• I just read this book in September and LOVED it! I don’t think it’s racist at all. Where is there a single description in the book that could be called racist? If anything, it shows blacks in a good light and the white people who thought low of them as being in the wrong. I think I’ll be watching the movie soon.

  • lindymc

    This is an all-time favorite book. It’s hard for me to understand how anyone could object to its content. To me Atticus Finch epitomizes all that is good and admirable in an adult male – whether as a father, attorney, neighbor, friend, employer, citizen.

  • Shana

    I’ve read it, love it and agree w/ your thoughts re: it’s banned book status.

    I’m really amazed and disturbed by the banned books list.

  • I think this is a fantastic book. I never though of it as being racist, that’s ridiculous.

  • Why did you censor yourself?

  • I don’t want people to find my blog who are searching the internet for that term. I wouldn’t ban a book because of it (obviously), and I think it can be worth reading books that use that word in historical and social context, but I don’t feel the need to use it personally.

  • This is one of my favorites as well. I haven’t watched the movie yet but would like to some day.

  • I’ve actually read it twice. I think, no I know, it accurately predicts race realtion in the south when this was written. I’ve lived in the south my entire life and between my grandmother and great-grandmother I’ve heard enough stories to last me a lifetime.

  • Ok, one of the best books ever written, IMHO of course! LOL Most schools (here in the U.S.) have it as required reading now. I am glad. I don’t think many kids today would pick it up on their own- perhaps considering it would be “to old” plus there aren’t any vampires in it. 😀 But the lesson is so valuable and the characters are so wonderful, I don’t want anyone to miss out on this book.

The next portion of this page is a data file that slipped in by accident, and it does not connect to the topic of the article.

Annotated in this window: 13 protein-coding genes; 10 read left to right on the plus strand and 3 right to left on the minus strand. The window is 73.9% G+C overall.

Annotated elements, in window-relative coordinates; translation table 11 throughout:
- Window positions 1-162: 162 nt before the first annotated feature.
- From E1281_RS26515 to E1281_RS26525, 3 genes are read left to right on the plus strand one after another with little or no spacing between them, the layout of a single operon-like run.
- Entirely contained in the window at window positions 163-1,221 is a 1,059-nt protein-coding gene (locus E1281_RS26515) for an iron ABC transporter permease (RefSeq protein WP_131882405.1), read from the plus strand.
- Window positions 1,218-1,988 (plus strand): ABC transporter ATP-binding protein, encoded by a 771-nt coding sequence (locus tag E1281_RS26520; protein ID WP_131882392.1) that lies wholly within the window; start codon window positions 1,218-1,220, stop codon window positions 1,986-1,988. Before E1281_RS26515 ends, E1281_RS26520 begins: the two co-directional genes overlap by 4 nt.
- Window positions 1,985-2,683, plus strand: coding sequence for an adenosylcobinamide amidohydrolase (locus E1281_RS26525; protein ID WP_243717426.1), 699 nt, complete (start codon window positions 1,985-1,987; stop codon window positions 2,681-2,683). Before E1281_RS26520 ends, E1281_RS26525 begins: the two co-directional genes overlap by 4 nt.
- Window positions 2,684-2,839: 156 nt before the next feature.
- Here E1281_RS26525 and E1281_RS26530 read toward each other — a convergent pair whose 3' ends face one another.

• I need to read this book again – I’ve read it twice. It’s required reading in every school I know about, actually, and for good reason.

  • you know i read this book for the first time after you gave me your must read document (which, my GOD, i do not want to see how long it is now) b/c it was in the “read or never talk to me again” section. i can’t believe i didn’t read this book in high school, but i’m glad i finally got to it, i loved it! also, i met a 3 year old named Atticus the other week…thankfully, his sister was NOT named scout.

  • Dakota

    Umm… i had to read to kill a mockingbird in my freshmen english class and it is banned from many schools in the u.s. i dont seem to understand why, i mean some of the language is surprisingly strong and used often, but come on this was written so long ago that those words were commonly used. my class has had alot of discussion on this book, because of its powerful message about racism and such, it starts kind of confusing for a 15 year old, like come on do i have to read this, but as the book continues you realize how its connected and why it starts the way it does.

  • Classic read, makes me want to find an old copy to give it the once over again. Keep up the good work.